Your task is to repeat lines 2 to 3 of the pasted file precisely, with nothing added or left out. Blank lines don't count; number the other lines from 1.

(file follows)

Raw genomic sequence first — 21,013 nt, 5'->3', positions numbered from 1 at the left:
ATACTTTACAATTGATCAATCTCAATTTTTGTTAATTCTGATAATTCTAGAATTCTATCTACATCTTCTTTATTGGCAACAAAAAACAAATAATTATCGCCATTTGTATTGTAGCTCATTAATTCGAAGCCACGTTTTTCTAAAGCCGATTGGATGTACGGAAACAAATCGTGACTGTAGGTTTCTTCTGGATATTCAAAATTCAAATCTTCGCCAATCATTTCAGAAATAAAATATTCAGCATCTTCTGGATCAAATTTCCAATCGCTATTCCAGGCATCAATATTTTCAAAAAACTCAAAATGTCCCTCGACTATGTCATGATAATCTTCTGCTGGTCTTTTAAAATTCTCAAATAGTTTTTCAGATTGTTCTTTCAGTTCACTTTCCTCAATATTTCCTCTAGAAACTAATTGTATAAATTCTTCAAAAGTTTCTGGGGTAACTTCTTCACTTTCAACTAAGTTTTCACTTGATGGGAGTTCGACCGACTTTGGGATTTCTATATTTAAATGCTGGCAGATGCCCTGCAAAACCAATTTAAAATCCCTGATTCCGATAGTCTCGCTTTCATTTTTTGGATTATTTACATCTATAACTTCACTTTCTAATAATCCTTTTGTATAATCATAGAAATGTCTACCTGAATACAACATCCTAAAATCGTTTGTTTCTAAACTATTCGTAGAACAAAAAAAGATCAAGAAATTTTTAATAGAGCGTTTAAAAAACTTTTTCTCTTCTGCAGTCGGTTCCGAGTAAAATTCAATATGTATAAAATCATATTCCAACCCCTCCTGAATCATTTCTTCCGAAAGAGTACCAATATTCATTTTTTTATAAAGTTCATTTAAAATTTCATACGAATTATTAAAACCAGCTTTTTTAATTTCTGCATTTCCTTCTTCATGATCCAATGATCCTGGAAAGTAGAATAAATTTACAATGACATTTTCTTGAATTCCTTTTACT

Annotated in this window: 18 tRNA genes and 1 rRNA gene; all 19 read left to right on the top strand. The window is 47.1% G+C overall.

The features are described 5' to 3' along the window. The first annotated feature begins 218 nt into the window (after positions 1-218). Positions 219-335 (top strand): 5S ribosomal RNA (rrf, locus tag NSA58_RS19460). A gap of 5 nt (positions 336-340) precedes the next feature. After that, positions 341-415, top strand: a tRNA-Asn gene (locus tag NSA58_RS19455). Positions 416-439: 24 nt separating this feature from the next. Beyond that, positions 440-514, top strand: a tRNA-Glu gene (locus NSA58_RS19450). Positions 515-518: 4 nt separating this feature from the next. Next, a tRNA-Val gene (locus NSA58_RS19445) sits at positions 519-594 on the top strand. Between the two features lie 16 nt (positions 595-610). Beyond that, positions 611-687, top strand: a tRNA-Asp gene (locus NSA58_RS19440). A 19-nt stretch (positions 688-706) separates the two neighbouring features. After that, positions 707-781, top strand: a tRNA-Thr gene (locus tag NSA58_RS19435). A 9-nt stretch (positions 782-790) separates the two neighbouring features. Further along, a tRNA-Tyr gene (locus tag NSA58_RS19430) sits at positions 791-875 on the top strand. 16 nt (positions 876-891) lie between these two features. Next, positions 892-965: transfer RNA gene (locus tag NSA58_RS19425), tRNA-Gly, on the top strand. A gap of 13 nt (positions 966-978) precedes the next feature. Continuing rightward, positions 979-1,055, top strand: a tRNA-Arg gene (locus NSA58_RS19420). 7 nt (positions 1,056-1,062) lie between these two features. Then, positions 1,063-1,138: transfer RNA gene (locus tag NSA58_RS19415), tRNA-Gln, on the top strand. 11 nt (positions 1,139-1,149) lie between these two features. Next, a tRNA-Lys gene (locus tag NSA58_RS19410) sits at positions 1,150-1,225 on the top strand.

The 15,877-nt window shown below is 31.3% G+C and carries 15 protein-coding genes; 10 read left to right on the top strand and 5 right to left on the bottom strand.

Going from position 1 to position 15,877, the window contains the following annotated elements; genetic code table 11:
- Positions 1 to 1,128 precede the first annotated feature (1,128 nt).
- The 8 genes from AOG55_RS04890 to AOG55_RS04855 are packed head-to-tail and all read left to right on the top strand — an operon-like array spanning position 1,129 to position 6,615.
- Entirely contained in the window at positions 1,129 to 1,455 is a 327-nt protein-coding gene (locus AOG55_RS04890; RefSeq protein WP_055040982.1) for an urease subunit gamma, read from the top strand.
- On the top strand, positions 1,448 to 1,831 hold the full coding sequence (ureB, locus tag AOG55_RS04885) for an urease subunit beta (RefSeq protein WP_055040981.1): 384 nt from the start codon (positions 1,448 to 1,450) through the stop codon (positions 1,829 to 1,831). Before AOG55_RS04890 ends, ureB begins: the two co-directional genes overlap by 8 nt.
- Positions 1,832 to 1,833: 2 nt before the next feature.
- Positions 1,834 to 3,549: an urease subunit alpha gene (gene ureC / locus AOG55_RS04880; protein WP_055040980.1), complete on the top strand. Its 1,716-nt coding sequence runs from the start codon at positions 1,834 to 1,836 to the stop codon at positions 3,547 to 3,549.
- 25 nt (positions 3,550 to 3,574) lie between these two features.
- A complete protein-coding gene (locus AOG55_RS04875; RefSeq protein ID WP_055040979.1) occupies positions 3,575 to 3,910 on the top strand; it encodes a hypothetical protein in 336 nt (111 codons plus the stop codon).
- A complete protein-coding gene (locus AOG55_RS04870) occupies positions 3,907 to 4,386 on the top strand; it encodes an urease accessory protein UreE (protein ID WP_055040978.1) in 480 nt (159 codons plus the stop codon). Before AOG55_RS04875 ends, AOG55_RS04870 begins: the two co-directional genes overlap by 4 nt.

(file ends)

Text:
ATACTTTACAATTGATCAATCTCAATTTTTGTTAATTCTGATAATTCTAGAATTCTATCTACATCTTCTTTATTGGCAACAAAAAACAAATAATTATCGCCATTTGTATTGTAGCTCATTAATTCGAAGCCACGTTTTTCTAAAGCCGATTGGATGTACGGAAACAAATCGTGACTGTAGGTTTCTTCTGGATATTCAAAATTCAAATCTTCGCCAATCATTTCAGAAATAAAATATTCAGCATCTTCTGGATCAAATTTCCAATCGCTATTCCAGGCATCAATATTTTCAAAAAACTCAAAATGTCCCTCGACTATGTCATGATAATCTTCTGCTGGTCTTTTAAAATTCTCAAATAGTTTTTCAGATTGTTCTTTCAGTTCACTTTCCTCAATATTTCCTCTAGAAACTAATTGTATAAATTCTTCAAAAGTTTCTGGGGTAACTTCTTCACTTTCAACTAAGTTTTCACTTGATGGGAGTTCGACCGACTTTGGGATTTCTATATTTAAATGCTGGCAGATGCCCTGCAAAACCAATTTAAAATCCCTGATTCCGATAGTCTCGCTTTCATTTTTTGGATTATTTACATCTATAACTTCACTTTCTAATAATCCTTTTGTATAATCATAGAAATGTCTACCTGAATACAACATCCTAAAATCGTTTGTTTCTAAACTATTCGTAGAACAAAAAAAGATCAAGAAATTTTTAATAGAGCGTTTAAAAAACTTTTTCTCTTCTGCAGTCGGTTCCGAGTAAAATTCAATATGTATAAAATCATATTCCAACCCCTCCTGAATCATTTCTTCCGAAAGAGTACCAATATTCATTTTTTTATAAAGTTCATTTAAAATTTCATACGAATTATTAAAACCAGCTTTTTTAATTTCTGCATTTCCTTCTTCATGATCCAATGATCCTGGAAAGTAGAATAAATTTACAATGACATTTTCTTGAATTCCTTTTACT

Annotated in this window: 18 tRNA genes and 1 rRNA gene; all 19 read left to right on the top strand. The window is 47.1% G+C overall.